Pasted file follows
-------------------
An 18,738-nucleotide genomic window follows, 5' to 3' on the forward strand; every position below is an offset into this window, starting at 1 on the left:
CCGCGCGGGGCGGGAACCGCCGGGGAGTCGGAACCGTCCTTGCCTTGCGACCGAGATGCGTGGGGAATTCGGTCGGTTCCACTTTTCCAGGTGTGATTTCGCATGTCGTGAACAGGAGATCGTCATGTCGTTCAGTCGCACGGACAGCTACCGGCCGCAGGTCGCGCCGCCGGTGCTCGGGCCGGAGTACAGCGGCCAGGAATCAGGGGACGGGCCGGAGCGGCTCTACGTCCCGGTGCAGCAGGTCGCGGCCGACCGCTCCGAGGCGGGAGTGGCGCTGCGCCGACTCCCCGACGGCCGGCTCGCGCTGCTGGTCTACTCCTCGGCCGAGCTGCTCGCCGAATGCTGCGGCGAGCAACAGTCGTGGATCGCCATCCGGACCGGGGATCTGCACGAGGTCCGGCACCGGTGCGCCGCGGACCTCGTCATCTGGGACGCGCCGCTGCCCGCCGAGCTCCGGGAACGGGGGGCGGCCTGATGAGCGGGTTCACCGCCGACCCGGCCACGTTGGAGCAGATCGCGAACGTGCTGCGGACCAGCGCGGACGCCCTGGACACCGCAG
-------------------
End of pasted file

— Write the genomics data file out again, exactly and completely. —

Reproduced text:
An 18,738-nucleotide genomic window follows, 5' to 3' on the forward strand; every position below is an offset into this window, starting at 1 on the left:
CCGCGCGGGGCGGGAACCGCCGGGGAGTCGGAACCGTCCTTGCCTTGCGACCGAGATGCGTGGGGAATTCGGTCGGTTCCACTTTTCCAGGTGTGATTTCGCATGTCGTGAACAGGAGATCGTCATGTCGTTCAGTCGCACGGACAGCTACCGGCCGCAGGTCGCGCCGCCGGTGCTCGGGCCGGAGTACAGCGGCCAGGAATCAGGGGACGGGCCGGAGCGGCTCTACGTCCCGGTGCAGCAGGTCGCGGCCGACCGCTCCGAGGCGGGAGTGGCGCTGCGCCGACTCCCCGACGGCCGGCTCGCGCTGCTGGTCTACTCCTCGGCCGAGCTGCTCGCCGAATGCTGCGGCGAGCAACAGTCGTGGATCGCCATCCGGACCGGGGATCTGCACGAGGTCCGGCACCGGTGCGCCGCGGACCTCGTCATCTGGGACGCGCCGCTGCCCGCCGAGCTCCGGGAACGGGGGGCGGCCTGATGAGCGGGTTCACCGCCGACCCGGCCACGTTGGAGCAGATCGCGAACGTGCTGCGGACCAGCGCGGACGCCCTGGACACCGCAG